The Quilt Scout
by Mary Fons
“How Long Did That
It happens to us all. You show a non-quilter a quilt you made and in under a minute, after the initial oohs and ahhs, the question comes:
“How long did that take you??”
You can’t blame the uninitiated for wanting to know. In a world of rapid-fire mouse clicks and itty-bitty tweets, being faced with something soft and pretty and bigger than a flat screen TV that someone actually made with her actual hands can be highly disorienting.
But if you’re like me, the question is a depressing proposition. For one thing, yeah, quilts take a really long time to make. And we don’t care about that, usually, until someone asks—mouth hanging open—how long it took us to do what we love, at which point the thought does flicker through the mind: “Am I, in fact, completely nuts to be doing this? Is it weird to cut up perfectly good fabric and sew it back together again?”
It’s a proven fact you sew straighter seams when you’re rocking
out to the latest John Mayer album. Photo: Wikipedia.
The other problem with the “How long did that take you?” question is that it’s practically impossible to answer. Sure, there are quilt projects that can get done in a day or two, but the labor we put into those “quickies” is still hard to measure. We don’t clock in when we sit down at our sewing machines or go to cut our fabric. (And again, we really don’t want to think too deeply about this, kinda like we don’t want to think too hard about how much we spend on fabric in a year. Shhh…)
Well, the angst ends today. I have come up with a solution, an answer to the “How long did that take you?” question.
Netflix. New sewing machines should come
with a free membership, am I right?
As I mentioned in a prior Quilt Scout column, I hand-quilted my first quilt this summer. Every evening, when I sat down
in my favorite recliner to quilt, I had two things nearby: A tasty beverage (okay, it
was red wine, and yes, my stitches are
pretty big) and my laptop, perched on the side table because I watched the television comedy “The Office” while I worked. Netflix has the entire series available for streaming and I started at the very beginning of the show when I began to stitch.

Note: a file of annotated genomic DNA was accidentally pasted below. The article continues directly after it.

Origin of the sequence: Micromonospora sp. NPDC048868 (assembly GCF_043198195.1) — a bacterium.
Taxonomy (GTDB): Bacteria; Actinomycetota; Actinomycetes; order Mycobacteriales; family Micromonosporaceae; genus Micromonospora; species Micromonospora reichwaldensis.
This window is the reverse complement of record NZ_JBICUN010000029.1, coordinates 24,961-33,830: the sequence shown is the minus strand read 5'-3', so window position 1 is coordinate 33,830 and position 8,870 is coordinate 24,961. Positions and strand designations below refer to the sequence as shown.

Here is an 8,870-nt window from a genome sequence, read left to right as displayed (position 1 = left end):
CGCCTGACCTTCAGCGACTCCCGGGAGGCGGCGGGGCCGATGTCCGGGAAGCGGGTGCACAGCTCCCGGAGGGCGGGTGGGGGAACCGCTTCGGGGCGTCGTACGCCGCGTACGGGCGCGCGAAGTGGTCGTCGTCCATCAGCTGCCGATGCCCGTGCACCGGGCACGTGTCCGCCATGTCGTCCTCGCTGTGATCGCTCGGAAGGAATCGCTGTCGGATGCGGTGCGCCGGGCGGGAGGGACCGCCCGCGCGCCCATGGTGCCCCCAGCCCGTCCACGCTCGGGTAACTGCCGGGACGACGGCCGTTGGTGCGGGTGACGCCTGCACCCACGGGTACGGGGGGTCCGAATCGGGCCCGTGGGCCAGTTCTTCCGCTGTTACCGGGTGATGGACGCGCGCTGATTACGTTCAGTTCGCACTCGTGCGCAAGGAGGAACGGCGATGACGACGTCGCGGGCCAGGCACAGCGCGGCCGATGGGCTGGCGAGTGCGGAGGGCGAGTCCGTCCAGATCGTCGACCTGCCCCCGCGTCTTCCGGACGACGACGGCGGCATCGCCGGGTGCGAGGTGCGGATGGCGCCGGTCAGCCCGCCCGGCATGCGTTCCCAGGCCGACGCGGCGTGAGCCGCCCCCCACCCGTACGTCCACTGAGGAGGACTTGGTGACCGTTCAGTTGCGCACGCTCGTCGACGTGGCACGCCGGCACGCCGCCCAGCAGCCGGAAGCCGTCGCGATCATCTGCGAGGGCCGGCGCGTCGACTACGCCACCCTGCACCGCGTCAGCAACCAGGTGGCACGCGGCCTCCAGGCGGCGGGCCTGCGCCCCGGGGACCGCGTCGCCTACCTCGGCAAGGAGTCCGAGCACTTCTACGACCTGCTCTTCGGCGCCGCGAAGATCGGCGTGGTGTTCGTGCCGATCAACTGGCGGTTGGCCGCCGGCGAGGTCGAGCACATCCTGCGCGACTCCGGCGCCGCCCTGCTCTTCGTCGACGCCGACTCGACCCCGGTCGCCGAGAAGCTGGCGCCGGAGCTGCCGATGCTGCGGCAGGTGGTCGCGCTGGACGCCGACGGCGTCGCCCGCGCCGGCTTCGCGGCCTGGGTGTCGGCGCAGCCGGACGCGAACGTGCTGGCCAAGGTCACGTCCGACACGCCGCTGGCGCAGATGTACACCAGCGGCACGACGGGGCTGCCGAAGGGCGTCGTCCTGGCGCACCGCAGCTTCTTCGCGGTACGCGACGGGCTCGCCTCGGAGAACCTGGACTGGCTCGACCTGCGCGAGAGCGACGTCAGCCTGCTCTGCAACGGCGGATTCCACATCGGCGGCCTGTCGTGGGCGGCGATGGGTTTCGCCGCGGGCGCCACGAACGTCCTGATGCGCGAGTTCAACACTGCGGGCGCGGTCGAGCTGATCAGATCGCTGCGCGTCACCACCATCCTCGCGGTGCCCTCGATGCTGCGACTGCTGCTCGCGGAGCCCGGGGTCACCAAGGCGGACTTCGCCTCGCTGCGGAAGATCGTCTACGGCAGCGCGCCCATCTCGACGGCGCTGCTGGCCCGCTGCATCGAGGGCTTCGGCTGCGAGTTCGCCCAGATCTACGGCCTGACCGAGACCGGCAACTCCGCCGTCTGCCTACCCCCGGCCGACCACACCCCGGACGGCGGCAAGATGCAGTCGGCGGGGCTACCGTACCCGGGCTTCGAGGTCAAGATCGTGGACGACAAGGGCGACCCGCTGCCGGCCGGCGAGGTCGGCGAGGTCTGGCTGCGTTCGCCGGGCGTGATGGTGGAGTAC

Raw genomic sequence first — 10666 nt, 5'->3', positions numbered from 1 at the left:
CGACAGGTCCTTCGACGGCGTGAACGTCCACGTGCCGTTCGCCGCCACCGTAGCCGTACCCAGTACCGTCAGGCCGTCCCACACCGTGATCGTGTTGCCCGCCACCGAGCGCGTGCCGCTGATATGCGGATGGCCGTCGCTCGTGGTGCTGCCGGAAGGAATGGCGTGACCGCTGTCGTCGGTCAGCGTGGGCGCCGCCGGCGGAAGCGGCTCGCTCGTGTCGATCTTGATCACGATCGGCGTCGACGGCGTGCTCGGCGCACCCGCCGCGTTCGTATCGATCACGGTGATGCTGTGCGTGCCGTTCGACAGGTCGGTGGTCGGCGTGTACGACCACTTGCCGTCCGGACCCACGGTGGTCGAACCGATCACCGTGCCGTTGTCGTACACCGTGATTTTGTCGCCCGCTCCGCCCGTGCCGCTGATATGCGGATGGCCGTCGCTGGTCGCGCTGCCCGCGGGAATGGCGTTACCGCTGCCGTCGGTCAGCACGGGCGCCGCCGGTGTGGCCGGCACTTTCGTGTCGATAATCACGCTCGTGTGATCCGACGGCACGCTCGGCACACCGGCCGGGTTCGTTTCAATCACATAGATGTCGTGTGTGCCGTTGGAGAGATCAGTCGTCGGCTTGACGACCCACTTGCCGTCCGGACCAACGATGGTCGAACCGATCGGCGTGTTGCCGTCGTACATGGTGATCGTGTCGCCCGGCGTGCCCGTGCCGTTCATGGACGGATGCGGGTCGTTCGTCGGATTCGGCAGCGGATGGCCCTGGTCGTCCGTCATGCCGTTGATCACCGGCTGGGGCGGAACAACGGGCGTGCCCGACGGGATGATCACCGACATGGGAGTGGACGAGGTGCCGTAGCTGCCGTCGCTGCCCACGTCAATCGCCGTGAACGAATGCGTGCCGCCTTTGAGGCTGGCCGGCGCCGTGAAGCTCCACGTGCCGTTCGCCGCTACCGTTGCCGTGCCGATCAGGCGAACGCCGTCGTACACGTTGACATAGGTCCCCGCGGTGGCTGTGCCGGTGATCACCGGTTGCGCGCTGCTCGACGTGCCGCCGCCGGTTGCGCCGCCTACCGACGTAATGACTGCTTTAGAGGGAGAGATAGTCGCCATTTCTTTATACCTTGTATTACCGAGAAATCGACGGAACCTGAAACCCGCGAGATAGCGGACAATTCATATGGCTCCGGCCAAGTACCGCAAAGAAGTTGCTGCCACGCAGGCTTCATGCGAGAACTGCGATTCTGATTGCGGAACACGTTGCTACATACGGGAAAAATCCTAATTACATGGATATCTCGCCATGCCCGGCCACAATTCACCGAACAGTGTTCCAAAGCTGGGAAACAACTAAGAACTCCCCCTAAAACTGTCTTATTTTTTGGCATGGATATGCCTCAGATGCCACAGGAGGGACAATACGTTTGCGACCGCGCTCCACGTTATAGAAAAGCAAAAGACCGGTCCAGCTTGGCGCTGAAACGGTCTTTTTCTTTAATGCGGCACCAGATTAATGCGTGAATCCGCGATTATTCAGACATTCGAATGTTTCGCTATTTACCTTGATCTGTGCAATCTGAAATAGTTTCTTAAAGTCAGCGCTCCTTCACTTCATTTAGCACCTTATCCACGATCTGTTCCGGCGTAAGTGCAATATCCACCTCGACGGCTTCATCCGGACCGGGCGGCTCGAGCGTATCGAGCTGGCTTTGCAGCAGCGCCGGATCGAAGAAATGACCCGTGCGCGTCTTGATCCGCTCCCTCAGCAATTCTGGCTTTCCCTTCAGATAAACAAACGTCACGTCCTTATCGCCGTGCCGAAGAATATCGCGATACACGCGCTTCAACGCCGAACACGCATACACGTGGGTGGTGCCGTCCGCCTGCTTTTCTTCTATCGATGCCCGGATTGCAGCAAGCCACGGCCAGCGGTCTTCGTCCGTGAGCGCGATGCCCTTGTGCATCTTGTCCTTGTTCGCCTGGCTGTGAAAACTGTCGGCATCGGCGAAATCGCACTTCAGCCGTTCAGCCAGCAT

So when I show off this quilt, and point out that I hand quilted it, and am asked how long it took me, I can answer definitively: “It took me 3 1/2 seasons seasons of ‘The Office.’”
Most quilters I know listen to podcasts, or watch movies or TV shows on Netflix (or Amazon or Hulu, etc.) while they sew. It doesn’t matter what kind of media you consume; you can use any of it as a unit of measure! For example, when asked, “How long did that take you?” you might reply:
You know she’s got “Game Of Thrones”
on the wall-mounted TV on the other side
of the room. Image: The Old Quilt by Walter Langley via Wikipedia.“It took me 54 episodes of the ‘Stuff You Missed In History Class’ podcast. I’m so glad you like it!”
“This particular quilt? It took the entirety of ‘House of Cards.’”
“Let’s see… When did J.R. get shot in Dallas? Like, which year of the show? Because I watched ‘Dallas’ on DVD while I worked on this, and I turned the last corner of my binding right about the time J.R. got shot.”
People who ask questions like “How long did that take you??” are the same people who think quilters are old-fashioned (or just old). This very 21st-century method of gauging our time well spent will show them that we are as plugged in as everyone else. And how.